World Relays - Atlanta City Games

NASSAU, Bahamas— The 2024 edition of the World Relays returned to its original home in the Bahamas, and the action on the opening day (4 May) of the two-day event was pulsating. Forty teams secured automatic qualification to the Paris Olympics by finishing in the top two of their respective heats. In contrast, others have taken the longer route and will be banking on making the cut on the second day.

With the supremely talented Femke Bol on the anchor leg, the Netherlands got things rolling in the 4x400m mixed relay, setting a championship record of 3:12.16. The win secured automatic qualification to the Paris Olympics for the Netherlands. The Dominican Republic finished second in 3:14.39 to punch their ticket for Paris. However, it took a herculean effort from world champion Marileidy Paulino, who ran the fastest split on the night (48.93), to pull the Dominican Republic team from the point of no return to second on the last leg. 

Jamaica, who finished third in a season’s best 3:14.83, will have another opportunity to make amends in the mixed relay on the second day. ALSO READ: “I’m excited and can’t wait for the rest of the season.”Jaydon Hibbert Says after Win in Bermuda

Interestingly, the Dutch team’s record only lasted a few minutes as Team USA chopped off a good chunk, revising it to 3:11.52 in the following heat. Nigeria, with the impressive Chide Okezie, who had a 44.78-second split on the third leg, finished runner-up in 3:13.79. 

Multiple world champion Noah Lyles led a dominant-looking USA team to a world-leading 37.49 seconds in the men’s 4x100m. Lyles, who clocked 8.95 seconds on anchor, was supported by Courtney Lindsey (10.32), Kenneth Bednarek (8.91) and Kyree King (9.31). Reigning Olympic champions, Italy, with a fit-looking Lamont Marcell Jacobs in their midst, was second in a season’s best 38.14 seconds. 

Andre DeGrasse steered Canada home in heat three in a season’s best 38.11 seconds. Behind him, a fierce battle ensued for second spot with Thailand, Australia and Jamaica. The promising Sandrey Davision of Jamaica produced the race of his life to edge his Australian rival in a photo finish at the tape. Jamaica and Australia were credited with 38.50, with Jamaica getting the nod by four thousandths of a second (.492 to .496). Interestingly, this was Jamaica’s first and only top-two finish on the night.

In the women’s 4x100m relay qualification, Team USA, Poland, Germany and Great Britain/Northern Ireland cruised through their respective heats with impressive wins. On the contrary, the host nation, the Bahamas, and her Caribbean counterparts, Trinidad and Tobago and Olympic champions Jamaica, struggled with team chemistry and baton exchanges. They must improve significantly on the second day to restore confidence in their supporters. 

Ireland was the fastest qualifier in the women’s 4x400m after registering a national record of 3:24.38. They were followed by the United States and Great Britain/Northern Ireland, who finished inside 3:25.00. The Polish team looked well-polished while cruising to victory in their heat, and a competitive final is predicted on day two.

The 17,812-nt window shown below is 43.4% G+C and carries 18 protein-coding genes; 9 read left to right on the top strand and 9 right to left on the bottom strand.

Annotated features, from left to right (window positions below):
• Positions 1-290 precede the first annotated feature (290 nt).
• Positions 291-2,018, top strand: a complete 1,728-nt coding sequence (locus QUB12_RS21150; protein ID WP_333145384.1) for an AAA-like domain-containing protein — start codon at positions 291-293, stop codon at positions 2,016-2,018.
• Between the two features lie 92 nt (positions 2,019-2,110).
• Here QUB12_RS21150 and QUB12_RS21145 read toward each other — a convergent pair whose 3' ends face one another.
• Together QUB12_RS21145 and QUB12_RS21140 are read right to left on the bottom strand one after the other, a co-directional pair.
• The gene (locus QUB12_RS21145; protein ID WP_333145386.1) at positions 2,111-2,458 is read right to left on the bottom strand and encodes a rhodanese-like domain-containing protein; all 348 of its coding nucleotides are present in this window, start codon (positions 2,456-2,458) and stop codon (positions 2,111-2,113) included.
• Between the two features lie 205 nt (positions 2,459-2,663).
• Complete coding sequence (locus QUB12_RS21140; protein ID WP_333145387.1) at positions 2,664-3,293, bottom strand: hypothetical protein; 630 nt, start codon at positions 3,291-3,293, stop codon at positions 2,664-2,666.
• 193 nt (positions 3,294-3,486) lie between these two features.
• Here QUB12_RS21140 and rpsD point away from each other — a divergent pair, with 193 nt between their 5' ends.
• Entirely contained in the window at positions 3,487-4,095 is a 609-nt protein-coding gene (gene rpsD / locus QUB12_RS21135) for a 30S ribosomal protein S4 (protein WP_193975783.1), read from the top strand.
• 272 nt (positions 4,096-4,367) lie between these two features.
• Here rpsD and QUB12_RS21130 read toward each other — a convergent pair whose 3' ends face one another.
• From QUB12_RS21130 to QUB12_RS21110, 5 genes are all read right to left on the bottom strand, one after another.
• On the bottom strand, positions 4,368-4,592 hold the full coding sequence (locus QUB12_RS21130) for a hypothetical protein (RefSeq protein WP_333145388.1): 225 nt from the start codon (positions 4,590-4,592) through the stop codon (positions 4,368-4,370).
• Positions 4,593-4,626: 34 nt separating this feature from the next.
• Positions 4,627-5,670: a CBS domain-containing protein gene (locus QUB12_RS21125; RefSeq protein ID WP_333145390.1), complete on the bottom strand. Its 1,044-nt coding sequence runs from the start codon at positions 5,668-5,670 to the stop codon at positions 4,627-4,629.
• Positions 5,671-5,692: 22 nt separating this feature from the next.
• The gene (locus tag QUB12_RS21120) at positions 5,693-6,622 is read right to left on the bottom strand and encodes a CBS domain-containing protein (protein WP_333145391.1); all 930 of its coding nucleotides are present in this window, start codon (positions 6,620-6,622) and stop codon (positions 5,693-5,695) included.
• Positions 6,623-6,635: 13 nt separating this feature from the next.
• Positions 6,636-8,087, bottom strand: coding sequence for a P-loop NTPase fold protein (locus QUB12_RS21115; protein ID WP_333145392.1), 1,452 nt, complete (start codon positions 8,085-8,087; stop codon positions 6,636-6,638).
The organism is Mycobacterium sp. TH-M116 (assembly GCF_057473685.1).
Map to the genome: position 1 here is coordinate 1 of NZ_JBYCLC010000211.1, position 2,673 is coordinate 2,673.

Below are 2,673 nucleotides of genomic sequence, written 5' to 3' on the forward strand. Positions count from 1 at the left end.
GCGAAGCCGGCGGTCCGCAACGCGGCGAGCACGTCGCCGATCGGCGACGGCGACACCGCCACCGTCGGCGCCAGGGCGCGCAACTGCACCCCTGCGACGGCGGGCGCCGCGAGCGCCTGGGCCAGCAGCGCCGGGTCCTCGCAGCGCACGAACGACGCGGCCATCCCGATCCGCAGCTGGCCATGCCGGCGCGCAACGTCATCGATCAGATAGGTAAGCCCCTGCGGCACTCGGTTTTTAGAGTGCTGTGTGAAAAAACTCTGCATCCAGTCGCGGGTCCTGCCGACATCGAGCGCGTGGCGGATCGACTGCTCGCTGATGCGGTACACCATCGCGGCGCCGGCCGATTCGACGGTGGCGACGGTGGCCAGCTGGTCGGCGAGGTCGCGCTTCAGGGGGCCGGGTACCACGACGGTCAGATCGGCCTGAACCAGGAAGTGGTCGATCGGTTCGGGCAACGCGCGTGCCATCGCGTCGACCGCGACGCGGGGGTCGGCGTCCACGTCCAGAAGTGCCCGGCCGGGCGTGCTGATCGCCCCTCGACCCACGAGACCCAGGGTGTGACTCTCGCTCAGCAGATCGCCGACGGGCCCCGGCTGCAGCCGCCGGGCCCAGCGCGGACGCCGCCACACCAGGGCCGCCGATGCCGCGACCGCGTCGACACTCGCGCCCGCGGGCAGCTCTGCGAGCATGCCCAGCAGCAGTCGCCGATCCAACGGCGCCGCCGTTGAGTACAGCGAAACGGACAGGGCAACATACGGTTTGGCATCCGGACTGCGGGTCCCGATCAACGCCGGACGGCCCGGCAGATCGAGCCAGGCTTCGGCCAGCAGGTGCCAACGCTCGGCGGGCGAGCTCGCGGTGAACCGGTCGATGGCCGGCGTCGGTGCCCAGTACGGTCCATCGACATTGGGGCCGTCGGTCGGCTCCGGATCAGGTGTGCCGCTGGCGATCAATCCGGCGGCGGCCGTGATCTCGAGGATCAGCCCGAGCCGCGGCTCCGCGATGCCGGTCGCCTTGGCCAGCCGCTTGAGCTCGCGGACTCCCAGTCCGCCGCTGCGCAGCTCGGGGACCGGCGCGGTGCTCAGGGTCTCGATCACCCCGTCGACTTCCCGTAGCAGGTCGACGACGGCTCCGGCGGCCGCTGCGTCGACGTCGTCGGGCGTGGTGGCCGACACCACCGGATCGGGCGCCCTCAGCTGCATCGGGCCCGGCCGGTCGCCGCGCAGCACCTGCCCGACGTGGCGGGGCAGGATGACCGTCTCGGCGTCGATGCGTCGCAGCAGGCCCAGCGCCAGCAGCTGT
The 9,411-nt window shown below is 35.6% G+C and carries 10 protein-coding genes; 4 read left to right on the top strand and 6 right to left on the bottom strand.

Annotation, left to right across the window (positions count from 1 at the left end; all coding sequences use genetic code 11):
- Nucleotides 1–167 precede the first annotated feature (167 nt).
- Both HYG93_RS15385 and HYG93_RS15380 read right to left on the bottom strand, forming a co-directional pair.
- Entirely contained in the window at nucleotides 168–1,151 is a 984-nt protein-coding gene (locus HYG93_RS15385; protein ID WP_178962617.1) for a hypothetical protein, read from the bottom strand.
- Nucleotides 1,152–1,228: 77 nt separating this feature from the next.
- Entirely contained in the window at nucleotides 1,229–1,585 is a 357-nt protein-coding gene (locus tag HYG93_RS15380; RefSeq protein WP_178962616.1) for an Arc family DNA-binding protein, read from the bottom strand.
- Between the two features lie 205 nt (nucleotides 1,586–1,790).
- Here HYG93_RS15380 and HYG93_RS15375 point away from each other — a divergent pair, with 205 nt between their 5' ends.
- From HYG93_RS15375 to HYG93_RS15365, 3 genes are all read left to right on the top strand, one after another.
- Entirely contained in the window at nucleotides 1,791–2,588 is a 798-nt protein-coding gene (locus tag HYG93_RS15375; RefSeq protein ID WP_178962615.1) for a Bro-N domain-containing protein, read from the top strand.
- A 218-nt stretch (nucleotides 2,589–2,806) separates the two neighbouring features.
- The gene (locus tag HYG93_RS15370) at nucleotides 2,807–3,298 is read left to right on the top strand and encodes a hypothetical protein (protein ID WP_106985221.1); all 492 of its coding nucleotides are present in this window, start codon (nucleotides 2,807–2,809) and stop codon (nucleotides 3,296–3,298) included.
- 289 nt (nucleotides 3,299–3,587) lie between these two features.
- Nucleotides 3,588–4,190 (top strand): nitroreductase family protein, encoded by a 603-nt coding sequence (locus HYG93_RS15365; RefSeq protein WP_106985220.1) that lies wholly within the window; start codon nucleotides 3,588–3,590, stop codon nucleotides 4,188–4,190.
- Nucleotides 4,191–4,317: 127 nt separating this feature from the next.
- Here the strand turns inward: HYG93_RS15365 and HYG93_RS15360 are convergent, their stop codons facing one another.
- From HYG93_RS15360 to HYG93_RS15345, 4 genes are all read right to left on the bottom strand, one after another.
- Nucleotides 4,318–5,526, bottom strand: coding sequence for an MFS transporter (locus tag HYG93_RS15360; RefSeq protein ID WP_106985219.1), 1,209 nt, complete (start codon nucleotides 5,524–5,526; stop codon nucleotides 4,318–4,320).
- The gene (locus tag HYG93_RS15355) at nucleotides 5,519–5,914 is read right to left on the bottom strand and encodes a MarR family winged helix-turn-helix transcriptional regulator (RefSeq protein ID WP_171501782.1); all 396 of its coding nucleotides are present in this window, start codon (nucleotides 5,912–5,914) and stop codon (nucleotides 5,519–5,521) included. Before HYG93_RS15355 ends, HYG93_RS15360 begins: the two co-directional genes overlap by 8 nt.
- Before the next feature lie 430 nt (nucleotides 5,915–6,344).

The men’s 4x400m relay produced some drama. Team USA, which crossed the finish line first in heat one, was disqualified under World Athletics relay race rule DQ TR24.20. Team USA was in third position with 200m to go on the second leg; however, when the runners entered the home straight, the third leg runner for USA, Champion Allison, moved over in lane one to collect the baton, which brought about the disqualification and victory to Japan in 3:00.98.

Botswana showed their pedigree as they were the only team to break 3 minutes legally, and they did so with the help of the prodigiously talented Letsile Tebogo. The young Botswana athlete showed his vast range on the second leg after collecting the baton in seventh position. Tebogo motored around the field like a Leyland Truck, reeling his rivals and led until the closing moments of handing over. Tebogo’s split was clocked at 43.49 seconds.

The excitement was just getting started as spectators witnessed an exhilarating battle between South Africa and Botswana on the final leg. South Africa had the lead through 2022 World U20 400m hurdles champion Lythe Pillay, who was saddled with the responsibility of keeping current world leader Bayapo Ndori at bay. Ndori tracked Pillay like a seasoned hunter, and Pillay was likewise an elusive prey. Both men flicked a switch and barreled towards the finish line like a train without brakes with 50m to go. It was anybody’s race up to that point, but Ndori’s courage and tenacity pulled him through.  Botswana won by a whisker in 2:59.73, with South Africa 0.03 seconds behind. 

It was a fitting finale to bring the curtains down on an enthralling night of action. 

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